Perimeter run game, havoc-hungry D leads Summit football to road win at Steamboat
As Cam Kalaf galloped into the endzone within the final two minutes of Summit football’s 19-7 win at Steamboat Springs Friday night, his Tiger football buddy Dan Gonzalez ran up alongside of him.
Before the junior quarterback Kalaf even crossed the plane of the endzone, effectively giving the Tigers the win it sorely needed, he and the senior captain tight end Gonzalez high-fived in celebration.
It was that moment, when the dual-threat QB broke free and dodged eight Steamboat tacklers for a 46-yard touchdown scamper, when Summit (3-5, 2-1 3A Western Slope) could finally exhale. After a heartbreaker last week at Eagle Valley where the Tigers lost despite controlling much of the gameplay, Summit didn’t let this one slip out of their claws.
Rather, after trailing 7-6 at halftime, the Tigers offensive and defensive lines clamped down at the line of scrimmage while Summit’s perimeter rushing attack blossomed, led by the special dual-threat athlete, Kalaf.
“That moment,” Tigers first-year head coach James Wagner said of Kalaf’s touchdown run with 1:39 left in the game, “kind of capped it. We knew we had the game in our hands. It was just an exciting moment for the kids to know they are going to come away with the W and their hard work going to pay off. They just deserve all the credit in the world.”
After four consecutive losses dropped the Tigers to 1-4, Summit is 2-1 since 3A Western Slope League conference play has began, outscoring their opponents by a combined margin of 61-31 in those games. While the Tigers offense has worked to find its way in those ballgames, Summit’s defense has been the constant. After watching the film Saturday, Wagner was again ecstatic with the leadership of senior captain linebacker Alberto Espinosa. Aside from a “double bubble” screen pass trick play executed by Steamboat Springs (3-5, 1-2) quarterback Cade Gedeon with fewer than 90 seconds remaining in the first half, Summit’s defense was stout all night.
Still, Summit was in familiar territory at the half after that trick play score. Down 7-6, the Tigers had played better than the opposition, yet was still losing. Zeroing in on what was important, Wagner reminded his players that they’d used their one trick play and now their bag of smoke-and-mirrors plays was likely empty. With that, and with Summit receiving the second-half kickoff, it was time to return to their gameplan of infiltrating the Sailors’ backfield on defense and making magic happen off of their perimeter run game on offense.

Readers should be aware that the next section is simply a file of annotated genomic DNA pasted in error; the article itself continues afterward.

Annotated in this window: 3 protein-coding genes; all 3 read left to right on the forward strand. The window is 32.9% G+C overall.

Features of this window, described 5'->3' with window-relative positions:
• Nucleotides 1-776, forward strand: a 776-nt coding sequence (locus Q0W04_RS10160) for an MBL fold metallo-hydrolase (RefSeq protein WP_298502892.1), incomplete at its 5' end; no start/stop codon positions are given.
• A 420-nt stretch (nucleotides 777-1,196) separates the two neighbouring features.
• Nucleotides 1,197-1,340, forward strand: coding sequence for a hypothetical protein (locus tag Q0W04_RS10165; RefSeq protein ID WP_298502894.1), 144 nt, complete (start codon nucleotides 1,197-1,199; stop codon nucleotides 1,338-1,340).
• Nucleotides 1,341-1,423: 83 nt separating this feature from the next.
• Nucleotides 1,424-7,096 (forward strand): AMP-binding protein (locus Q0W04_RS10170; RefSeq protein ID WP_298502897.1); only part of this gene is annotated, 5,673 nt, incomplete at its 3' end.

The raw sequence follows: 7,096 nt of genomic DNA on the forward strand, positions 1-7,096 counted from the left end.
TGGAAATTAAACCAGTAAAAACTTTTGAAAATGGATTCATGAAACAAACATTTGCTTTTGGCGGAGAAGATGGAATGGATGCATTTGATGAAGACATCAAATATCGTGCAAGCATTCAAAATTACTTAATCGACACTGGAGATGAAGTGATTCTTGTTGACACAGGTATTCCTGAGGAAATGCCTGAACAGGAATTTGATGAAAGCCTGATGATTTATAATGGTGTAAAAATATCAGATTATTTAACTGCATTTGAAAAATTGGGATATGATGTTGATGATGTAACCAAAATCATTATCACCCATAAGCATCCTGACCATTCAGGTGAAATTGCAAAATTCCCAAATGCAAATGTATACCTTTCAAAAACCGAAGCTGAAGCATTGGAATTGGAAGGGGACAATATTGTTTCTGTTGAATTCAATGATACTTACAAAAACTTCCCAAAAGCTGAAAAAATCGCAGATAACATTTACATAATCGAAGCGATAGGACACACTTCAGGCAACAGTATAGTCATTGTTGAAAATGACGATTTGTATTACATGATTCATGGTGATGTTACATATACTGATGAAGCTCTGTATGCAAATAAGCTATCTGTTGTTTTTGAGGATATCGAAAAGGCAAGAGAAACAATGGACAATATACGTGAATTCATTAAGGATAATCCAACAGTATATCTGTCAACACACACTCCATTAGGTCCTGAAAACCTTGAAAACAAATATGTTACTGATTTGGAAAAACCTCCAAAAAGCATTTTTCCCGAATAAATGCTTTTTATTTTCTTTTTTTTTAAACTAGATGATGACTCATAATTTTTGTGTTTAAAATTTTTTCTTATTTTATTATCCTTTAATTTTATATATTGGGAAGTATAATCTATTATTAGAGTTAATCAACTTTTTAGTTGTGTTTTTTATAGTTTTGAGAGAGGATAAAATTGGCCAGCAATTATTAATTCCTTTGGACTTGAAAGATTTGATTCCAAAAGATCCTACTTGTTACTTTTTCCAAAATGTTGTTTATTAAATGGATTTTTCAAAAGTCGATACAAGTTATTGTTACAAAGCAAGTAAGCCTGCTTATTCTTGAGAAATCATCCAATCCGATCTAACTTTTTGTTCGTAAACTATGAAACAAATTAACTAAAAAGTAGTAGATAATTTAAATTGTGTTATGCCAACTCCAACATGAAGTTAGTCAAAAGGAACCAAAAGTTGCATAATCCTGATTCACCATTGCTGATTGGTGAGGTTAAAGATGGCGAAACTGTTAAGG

“Going into it offensively,” Wagner said, “we were really looking to run the ball consistently all night and get Cam Kalaf the ball as much as we could. We rode him all night long. He was a playmaker from the very beginning of the game. He’s just something special to watch.”
Aug. 30: vs. Salida, W 50-28
Sept. 6: vs. Moffat County, L 41-8
Sept. 13: vs. Conifer, L, 56-19
Sept. 20: at Woodland Park, L, 49-10
Sept. 27: at Elizabeth, L, 38-0
Oct. 11-12: Homecoming – vs. Battle Mountain, W, 35-12
Oct. 18: at Eagle Valley, L, 12-7
Oct. 25: at Steamboat Springs, W, 19-7
Nov. 1: vs. Glenwood Springs, L, 36-30
Nov. 8: at Palisade, L, 42-6
The Tigers pounced early, imposing their will with Kalaf, Alex Sanchez, Aidan Collins and Jackson Veeneman churning for yards in the perimeter run game. It all set up a playaction touchdown pass to Gonzalez at the beginning of the second quarter, when Kalaf faked a handoff off on jet motion before tossing it 14 yards to Gonzalez for a 6-0 lead.
In the second half, while Summit’s D continued to create havoc against Steamboat’s veer game, the Tigers offense found the go-ahead score on their opening drive of the half. Rather than fake the jet sweep, Kalaf handed it off to the sophomore Collins, who did a great job of setting up his blocks, dipping in and out of the holes that opened up, for a 22-yard score and a 12-7 lead.
With Senior Night in Tiger Stadium on deck on Friday night against another 3-5 team, Glenwood Springs, at 7 p.m., Wagner is confident his team realizes the execution necessary to compete with anyone in 3A Western Slope action.
“When we play disciplined,” the coach said, “I like our chances. I like our guys a lot.”
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